The hopes of patients around the world are focussed on the development of new stem cell therapies and the Stamina Foundation case has been the subject of impassioned public campaigns and extensive discussion in the Italian media. Similar cases have also caused debate in other countries over recent years. In their letter, the researchers express their fear that allowing even one therapy to operate outside the usual regulations and controls would open the way for many unproven therapies to become available, unchecked and unregulated:
"If Government supports even one single event of an uncertified therapy proposed by an uncertified entity in an official health structure this may be considered by people as an official recognition of the therapy, i.e. a strong support for its potential uncontrolled use ... hospitals will become simply places in which anybody may administer unproven therapies. Certain commercial interests will choose “compassionate therapies” as a useful route by which to release themselves from the vigilance of rules and to extend the use of unproven therapies as a profit-making mechanism, setting a dangerous precedent."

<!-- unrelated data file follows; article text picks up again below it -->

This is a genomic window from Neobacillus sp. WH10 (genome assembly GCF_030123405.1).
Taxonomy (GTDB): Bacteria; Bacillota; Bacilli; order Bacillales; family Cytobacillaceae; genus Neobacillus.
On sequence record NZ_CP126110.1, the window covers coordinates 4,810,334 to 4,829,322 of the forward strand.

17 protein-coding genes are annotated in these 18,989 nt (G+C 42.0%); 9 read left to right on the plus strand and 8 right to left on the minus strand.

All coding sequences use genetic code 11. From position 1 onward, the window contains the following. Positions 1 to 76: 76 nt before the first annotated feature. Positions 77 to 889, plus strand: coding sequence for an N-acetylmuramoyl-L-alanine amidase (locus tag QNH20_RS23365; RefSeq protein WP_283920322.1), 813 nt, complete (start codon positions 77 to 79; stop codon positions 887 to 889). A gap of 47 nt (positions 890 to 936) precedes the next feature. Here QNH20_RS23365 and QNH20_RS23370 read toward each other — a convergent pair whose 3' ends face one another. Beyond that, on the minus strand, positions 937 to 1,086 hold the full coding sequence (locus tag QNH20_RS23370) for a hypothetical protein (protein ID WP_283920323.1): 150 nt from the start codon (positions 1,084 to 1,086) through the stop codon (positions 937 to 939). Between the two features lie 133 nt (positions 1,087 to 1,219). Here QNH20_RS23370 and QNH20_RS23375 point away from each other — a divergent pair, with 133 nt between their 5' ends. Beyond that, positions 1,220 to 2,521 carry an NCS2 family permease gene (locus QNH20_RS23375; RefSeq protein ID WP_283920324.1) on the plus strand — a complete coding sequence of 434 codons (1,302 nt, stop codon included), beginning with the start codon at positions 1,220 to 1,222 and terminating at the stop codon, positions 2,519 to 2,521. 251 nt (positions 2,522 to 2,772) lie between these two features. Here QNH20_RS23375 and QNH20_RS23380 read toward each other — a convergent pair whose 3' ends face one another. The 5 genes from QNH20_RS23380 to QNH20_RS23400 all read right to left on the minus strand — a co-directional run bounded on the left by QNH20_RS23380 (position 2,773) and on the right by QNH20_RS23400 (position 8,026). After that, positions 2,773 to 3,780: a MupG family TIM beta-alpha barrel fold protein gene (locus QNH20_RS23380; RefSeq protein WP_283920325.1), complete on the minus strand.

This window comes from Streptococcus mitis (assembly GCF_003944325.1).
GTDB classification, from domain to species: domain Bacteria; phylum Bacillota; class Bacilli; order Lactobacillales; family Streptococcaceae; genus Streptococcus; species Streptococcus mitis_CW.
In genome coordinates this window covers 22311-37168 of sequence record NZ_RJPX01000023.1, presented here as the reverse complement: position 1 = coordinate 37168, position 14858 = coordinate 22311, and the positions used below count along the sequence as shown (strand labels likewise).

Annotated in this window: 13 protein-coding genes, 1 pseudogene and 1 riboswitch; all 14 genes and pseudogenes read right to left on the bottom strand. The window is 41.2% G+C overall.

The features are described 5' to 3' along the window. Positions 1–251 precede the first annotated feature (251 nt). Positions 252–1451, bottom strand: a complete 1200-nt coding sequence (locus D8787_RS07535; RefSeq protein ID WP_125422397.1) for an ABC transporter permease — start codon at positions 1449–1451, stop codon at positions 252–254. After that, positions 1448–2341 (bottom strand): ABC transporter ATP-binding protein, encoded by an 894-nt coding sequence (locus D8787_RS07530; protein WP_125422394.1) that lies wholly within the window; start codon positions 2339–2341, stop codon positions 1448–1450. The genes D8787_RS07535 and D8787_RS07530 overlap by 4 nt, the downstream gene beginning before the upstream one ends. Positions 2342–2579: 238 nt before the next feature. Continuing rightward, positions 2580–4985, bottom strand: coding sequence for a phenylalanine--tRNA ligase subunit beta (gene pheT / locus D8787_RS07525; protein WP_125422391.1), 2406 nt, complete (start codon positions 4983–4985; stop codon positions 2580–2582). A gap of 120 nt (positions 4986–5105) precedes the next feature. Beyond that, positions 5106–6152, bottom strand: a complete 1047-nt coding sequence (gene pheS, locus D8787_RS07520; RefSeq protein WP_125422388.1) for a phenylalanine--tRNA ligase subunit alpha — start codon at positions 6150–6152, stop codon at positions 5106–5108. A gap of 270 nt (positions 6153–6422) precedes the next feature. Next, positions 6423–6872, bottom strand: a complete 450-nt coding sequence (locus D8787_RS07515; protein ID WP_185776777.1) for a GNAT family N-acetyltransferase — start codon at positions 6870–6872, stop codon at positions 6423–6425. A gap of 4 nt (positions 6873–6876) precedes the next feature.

Professor Charles ffrench-Constant, Director of the University of Edinburgh's MRC Centre for Regenerative Medicine agrees that an Italian decision to approve an unproven therapy could have a negative impact across the globe:
"These unproven and ill-prepared stem cell therapies, for which there is no scientific basis, will do nothing for patients and their families except make them poorer. For a European country that is home to some of worlds finest and most rigorous stem cell biologists to approve such an approach sends a confused and counterproductive message to the world community."
On Thursday 21st March, Renato Balduzzi went ahead and issued an official decree permitting use the Stamina Foundation's cells in 32 terminally ill patients, although the stem cells involved are not manufactured according to Italy’s legal safety standards. The regulatory agency AIFA has not commented on the decree but says it stands by its original ban. Scientists continue to express strong objections and serious safety concerns.
Leading scientists' comments on the Italian Government decision
Prof Austin Smith, Director of the Wellcome Trust-Medical Research Council Cambridge Stem Cell Institute: "This situation highlights the need for proper understanding of the scientific process and especially of the requirement for evidence. If politicians, doctors or patient organisations ignore the facts, they may unwittingly become party to exploitation of the most vulnerable members of society by approving meaningless “treatments”."